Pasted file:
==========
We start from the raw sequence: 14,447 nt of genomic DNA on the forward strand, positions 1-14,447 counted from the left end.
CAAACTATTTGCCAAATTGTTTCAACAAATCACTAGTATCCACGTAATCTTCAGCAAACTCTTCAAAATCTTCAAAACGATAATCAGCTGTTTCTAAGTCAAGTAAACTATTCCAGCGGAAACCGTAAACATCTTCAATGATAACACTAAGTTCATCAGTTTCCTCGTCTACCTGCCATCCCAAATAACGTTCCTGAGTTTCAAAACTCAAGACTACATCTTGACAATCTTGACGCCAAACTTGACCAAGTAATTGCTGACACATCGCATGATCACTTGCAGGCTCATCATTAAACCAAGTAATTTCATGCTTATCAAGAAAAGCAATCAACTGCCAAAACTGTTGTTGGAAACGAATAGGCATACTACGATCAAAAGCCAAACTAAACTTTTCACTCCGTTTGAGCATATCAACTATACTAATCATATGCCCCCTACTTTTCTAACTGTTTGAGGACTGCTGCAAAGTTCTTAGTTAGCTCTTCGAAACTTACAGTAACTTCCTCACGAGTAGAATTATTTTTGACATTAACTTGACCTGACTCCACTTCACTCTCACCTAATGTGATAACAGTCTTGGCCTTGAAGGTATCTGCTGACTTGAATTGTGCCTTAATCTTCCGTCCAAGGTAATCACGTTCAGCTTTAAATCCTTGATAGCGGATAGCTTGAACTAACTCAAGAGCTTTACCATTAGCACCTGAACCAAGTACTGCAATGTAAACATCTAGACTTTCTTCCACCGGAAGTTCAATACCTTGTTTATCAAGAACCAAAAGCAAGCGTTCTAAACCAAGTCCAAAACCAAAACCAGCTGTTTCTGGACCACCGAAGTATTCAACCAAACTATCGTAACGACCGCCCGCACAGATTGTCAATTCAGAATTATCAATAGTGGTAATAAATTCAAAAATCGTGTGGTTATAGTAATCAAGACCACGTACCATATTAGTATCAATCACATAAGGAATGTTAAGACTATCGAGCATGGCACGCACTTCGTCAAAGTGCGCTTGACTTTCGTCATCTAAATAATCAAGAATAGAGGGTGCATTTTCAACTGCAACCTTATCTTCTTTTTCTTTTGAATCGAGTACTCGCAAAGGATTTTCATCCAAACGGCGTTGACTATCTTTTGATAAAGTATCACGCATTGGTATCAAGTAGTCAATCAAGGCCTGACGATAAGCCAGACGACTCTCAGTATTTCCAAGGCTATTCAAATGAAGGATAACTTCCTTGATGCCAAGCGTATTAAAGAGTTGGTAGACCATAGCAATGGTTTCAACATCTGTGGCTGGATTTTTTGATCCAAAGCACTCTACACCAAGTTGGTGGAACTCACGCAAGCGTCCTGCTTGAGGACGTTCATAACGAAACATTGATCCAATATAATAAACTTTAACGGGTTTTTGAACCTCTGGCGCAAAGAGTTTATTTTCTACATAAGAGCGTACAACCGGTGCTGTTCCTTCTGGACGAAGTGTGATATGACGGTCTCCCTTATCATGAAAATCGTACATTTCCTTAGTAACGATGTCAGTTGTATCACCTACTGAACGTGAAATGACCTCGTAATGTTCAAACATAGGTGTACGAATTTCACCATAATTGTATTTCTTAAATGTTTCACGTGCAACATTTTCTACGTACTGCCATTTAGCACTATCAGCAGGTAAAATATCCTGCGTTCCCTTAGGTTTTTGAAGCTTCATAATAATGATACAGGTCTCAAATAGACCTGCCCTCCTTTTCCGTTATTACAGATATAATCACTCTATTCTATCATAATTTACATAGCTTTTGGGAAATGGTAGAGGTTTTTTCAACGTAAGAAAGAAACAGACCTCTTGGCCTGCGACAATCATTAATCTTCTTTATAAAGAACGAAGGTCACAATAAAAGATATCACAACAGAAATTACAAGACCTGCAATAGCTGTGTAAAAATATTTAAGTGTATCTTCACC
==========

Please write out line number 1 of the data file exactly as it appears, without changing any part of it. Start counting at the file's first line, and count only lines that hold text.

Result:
We start from the raw sequence: 14,447 nt of genomic DNA on the forward strand, positions 1-14,447 counted from the left end.